I really cannot stress enough how important this information can be in helping you make yourself more marketable on your path through college and before you hit the job market.
After checking the job sites to see the types of skills an employer is looking for in an area that interests you, the next step is to figure out what you have to do to acquire those credentials. Some of them may require specific coursework.
So choose your classes accordingly. Be mindful and practical when making course selections.
But beyond your regular college major requirements, you may notice that some employers ask for certifications in various topics, frequently technical ones.
Many of those can be earned outside of college, and will go a long way toward making your resume stand out.
Check out the free learning tools available online through MOOCs (massive open online classes), through most elite universities these days and via free websites such as Khan Academy.
Taking these classes does not earn you the certification outright typically, but can help you pass the required exams that will enhance your resume.
Other places to look for courses are companies such as Microsoft and Cisco, Udemy or Coursera.
It’s not always just technical skills that employers look for. Sometimes it is something like a foreign language skill, or evidence of organizational and managerial capabilities.
The point is that by looking at job postings, you can discern what you need to make yourself a viable candidate.
So, let’s say that after all this, you still have your heart set on studying philosophy, or theater, or acting, or English literature. I get it. I was the same way.
But my advice is to have a back-up plan.
I know many a college graduate who is in a poorly paid job they detest because they chose a major that they enjoyed, but employers do not value nearly as much. Or the jobs were few and far between.
Let me just say that it’s much worse to be in a low-paying job you hate than it is to be in a high-paying job you hate. With the one, you at least have the hope of someday achieving a degree of financial independence. With the other, you’re just on a treadmill to nowhere.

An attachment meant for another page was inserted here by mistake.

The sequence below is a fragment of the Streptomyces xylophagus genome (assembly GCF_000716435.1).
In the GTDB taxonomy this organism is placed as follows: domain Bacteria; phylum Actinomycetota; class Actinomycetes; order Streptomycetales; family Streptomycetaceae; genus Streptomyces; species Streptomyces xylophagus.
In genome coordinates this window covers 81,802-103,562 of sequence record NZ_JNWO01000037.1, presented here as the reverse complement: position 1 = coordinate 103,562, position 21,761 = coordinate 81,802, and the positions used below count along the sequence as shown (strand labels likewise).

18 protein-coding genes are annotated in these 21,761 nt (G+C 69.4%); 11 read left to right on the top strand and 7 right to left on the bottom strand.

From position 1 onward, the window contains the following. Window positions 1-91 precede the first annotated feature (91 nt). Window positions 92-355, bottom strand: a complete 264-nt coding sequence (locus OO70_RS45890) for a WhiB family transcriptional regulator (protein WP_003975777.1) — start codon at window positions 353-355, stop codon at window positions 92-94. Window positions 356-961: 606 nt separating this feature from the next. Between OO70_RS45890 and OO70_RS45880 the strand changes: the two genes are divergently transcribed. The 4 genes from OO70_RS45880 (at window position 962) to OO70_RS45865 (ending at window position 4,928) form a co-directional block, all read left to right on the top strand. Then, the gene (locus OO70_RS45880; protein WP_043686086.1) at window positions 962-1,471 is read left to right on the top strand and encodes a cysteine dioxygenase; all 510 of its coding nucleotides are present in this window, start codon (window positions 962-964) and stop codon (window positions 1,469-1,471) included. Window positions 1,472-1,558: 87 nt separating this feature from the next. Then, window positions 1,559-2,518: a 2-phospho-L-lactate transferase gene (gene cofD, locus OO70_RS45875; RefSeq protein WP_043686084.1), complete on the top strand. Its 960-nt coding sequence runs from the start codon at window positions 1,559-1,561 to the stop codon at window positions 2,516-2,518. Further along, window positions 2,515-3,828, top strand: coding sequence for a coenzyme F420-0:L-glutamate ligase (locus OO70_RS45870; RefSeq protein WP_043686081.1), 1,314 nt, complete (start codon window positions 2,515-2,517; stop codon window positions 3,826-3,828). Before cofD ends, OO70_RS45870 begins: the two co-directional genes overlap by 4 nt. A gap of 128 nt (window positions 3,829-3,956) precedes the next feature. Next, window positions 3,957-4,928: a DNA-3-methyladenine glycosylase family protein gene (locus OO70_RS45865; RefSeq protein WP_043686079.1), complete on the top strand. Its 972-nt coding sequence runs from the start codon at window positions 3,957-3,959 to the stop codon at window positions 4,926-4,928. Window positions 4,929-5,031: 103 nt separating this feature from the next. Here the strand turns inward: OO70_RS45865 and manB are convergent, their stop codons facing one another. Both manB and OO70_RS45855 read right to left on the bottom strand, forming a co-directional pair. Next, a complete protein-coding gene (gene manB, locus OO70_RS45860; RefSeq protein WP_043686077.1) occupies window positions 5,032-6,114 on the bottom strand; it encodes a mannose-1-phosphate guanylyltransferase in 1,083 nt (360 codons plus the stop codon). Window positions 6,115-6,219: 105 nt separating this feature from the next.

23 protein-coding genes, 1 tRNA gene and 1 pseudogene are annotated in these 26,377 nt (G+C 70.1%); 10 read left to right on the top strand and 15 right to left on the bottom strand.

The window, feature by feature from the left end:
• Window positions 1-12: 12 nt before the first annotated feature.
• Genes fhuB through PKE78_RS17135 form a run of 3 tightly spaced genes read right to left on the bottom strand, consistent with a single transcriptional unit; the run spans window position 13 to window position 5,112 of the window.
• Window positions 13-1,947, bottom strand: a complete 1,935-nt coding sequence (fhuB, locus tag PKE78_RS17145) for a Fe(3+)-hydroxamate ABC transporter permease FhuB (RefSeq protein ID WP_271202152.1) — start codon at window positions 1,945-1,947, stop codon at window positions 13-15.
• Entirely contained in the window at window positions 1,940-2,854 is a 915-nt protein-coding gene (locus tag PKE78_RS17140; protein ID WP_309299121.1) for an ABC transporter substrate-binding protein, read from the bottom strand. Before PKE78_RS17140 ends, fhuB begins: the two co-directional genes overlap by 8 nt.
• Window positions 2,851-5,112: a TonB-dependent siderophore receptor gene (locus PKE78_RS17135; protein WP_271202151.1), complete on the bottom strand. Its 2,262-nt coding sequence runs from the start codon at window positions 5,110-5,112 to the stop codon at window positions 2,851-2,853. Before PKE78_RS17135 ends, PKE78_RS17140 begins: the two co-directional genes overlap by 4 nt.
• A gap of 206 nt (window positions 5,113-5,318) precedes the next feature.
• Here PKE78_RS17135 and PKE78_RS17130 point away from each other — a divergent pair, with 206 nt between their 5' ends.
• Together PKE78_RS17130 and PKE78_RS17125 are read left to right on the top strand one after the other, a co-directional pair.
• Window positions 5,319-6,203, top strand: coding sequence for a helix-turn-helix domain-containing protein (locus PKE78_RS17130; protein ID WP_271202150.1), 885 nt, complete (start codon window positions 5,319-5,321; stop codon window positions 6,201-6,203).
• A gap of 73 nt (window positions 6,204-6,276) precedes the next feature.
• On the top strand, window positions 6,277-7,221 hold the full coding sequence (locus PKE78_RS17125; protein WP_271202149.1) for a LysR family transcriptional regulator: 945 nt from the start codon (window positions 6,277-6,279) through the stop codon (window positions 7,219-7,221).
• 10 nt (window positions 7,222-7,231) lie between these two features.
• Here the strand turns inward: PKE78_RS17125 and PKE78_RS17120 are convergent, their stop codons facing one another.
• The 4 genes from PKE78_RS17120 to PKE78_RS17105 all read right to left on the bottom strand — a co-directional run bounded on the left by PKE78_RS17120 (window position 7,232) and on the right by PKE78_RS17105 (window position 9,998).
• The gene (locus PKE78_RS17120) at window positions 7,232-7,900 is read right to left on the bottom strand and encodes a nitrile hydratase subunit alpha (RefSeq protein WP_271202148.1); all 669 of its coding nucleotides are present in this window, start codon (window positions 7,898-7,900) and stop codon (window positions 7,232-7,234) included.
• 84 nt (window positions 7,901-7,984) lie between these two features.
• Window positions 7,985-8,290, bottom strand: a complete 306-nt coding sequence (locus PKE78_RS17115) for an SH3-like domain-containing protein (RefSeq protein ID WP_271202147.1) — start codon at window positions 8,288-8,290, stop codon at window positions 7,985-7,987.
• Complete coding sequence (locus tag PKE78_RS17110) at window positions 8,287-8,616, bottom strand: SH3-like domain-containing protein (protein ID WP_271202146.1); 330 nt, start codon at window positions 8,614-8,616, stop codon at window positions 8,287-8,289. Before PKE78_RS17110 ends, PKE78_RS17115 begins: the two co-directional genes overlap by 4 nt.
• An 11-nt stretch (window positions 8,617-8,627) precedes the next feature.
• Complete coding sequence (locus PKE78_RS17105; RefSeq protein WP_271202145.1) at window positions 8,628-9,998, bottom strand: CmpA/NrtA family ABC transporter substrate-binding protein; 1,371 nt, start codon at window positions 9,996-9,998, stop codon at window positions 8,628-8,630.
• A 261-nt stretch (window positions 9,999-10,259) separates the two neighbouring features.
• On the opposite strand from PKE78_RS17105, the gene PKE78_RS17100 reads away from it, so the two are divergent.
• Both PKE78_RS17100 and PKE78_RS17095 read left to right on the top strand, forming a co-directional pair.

Keep that cold, hard reality in mind always when thinking about your studies and career options.
So, by all means, follow your bliss, but make that subject your minor instead of your major.
Or, even better, choose to double major. And choose a second major in a more practical, marketable field than the one that is your passion.
Yes, it’s definitely more work, but I can almost guarantee that you will be glad you have the extra credentials.
And if you still can’t decide what you want to do, then I recommend taking some time off before heading to college and incurring the tremendous expense involved in attendance. Discover yourself through work and volunteer stints, and by taking far less expensive classes at your local community college.
There are many jobs and careers that can be accessed through training, trade schools, apprenticeship, certifications, or a 2-year degree, all of which can be substantially less expensive than a 4-year program. (See my Word of Warning below)
The building trades, many jobs in the health field, and computer certifications are some areas that offer opportunities for job and career without a degree.
Because, despite what others may tell you, there will be future opportunities for college, and waiting a few years may mean you actually get far more out of it.
Without the floundering around, wasting time, and, of course, the money.
But all too often, students end up with big student debt, only to discover that their diploma is largely worthless. Community colleges and government-run certification programs are a far better bet. Check with your local labor office to find them. Other options include trade union apprenticeships, and legitimate private and public, tuition-paying vocational schools.
If you are not sure about one that you are researching, check the Better Business Bureau for any problems that students may have reported. And also check user reviews for schools you are researching on Yelp, Reddit, Grad Reports, etc., to get a real sense of what you are getting yourself into.